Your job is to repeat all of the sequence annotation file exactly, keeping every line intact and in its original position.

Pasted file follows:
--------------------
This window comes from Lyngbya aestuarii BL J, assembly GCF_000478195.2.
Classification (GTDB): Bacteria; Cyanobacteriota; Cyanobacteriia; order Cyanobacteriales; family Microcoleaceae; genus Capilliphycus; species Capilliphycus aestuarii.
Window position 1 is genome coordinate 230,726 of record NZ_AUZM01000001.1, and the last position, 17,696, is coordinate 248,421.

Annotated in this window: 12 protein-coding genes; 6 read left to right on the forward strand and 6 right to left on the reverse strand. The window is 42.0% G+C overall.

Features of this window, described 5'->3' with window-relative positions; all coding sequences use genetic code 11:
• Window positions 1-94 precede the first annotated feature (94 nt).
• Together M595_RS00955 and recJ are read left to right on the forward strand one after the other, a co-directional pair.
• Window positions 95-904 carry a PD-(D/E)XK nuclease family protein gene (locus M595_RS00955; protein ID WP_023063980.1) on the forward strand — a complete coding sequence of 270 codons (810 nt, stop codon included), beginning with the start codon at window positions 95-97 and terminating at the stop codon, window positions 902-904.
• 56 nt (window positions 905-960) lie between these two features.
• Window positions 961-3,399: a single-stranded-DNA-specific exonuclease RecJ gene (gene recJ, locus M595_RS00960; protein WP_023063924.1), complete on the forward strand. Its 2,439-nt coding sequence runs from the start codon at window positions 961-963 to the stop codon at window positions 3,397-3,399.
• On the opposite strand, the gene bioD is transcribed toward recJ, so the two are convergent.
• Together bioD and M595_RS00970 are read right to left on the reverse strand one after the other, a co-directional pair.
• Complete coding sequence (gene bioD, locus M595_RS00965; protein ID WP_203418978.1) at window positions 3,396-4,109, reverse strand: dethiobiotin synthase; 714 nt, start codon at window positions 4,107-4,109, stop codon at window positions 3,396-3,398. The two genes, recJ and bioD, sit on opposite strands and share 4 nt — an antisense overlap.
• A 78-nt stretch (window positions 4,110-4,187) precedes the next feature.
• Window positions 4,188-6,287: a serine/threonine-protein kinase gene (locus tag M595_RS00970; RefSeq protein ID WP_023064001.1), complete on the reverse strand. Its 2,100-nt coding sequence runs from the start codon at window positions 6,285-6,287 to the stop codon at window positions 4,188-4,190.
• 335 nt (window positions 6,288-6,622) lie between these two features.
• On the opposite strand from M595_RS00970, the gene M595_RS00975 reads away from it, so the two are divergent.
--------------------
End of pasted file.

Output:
This window comes from Lyngbya aestuarii BL J, assembly GCF_000478195.2.
Classification (GTDB): Bacteria; Cyanobacteriota; Cyanobacteriia; order Cyanobacteriales; family Microcoleaceae; genus Capilliphycus; species Capilliphycus aestuarii.
Window position 1 is genome coordinate 230,726 of record NZ_AUZM01000001.1, and the last position, 17,696, is coordinate 248,421.

Annotated in this window: 12 protein-coding genes; 6 read left to right on the forward strand and 6 right to left on the reverse strand. The window is 42.0% G+C overall.

Features of this window, described 5'->3' with window-relative positions; all coding sequences use genetic code 11:
• Window positions 1-94 precede the first annotated feature (94 nt).
• Together M595_RS00955 and recJ are read left to right on the forward strand one after the other, a co-directional pair.
• Window positions 95-904 carry a PD-(D/E)XK nuclease family protein gene (locus M595_RS00955; protein ID WP_023063980.1) on the forward strand — a complete coding sequence of 270 codons (810 nt, stop codon included), beginning with the start codon at window positions 95-97 and terminating at the stop codon, window positions 902-904.
• 56 nt (window positions 905-960) lie between these two features.
• Window positions 961-3,399: a single-stranded-DNA-specific exonuclease RecJ gene (gene recJ, locus M595_RS00960; protein WP_023063924.1), complete on the forward strand. Its 2,439-nt coding sequence runs from the start codon at window positions 961-963 to the stop codon at window positions 3,397-3,399.
• On the opposite strand, the gene bioD is transcribed toward recJ, so the two are convergent.
• Together bioD and M595_RS00970 are read right to left on the reverse strand one after the other, a co-directional pair.
• Complete coding sequence (gene bioD, locus M595_RS00965; protein ID WP_203418978.1) at window positions 3,396-4,109, reverse strand: dethiobiotin synthase; 714 nt, start codon at window positions 4,107-4,109, stop codon at window positions 3,396-3,398. The two genes, recJ and bioD, sit on opposite strands and share 4 nt — an antisense overlap.
• A 78-nt stretch (window positions 4,110-4,187) precedes the next feature.
• Window positions 4,188-6,287: a serine/threonine-protein kinase gene (locus tag M595_RS00970; RefSeq protein ID WP_023064001.1), complete on the reverse strand. Its 2,100-nt coding sequence runs from the start codon at window positions 6,285-6,287 to the stop codon at window positions 4,188-4,190.
• 335 nt (window positions 6,288-6,622) lie between these two features.
• On the opposite strand from M595_RS00970, the gene M595_RS00975 reads away from it, so the two are divergent.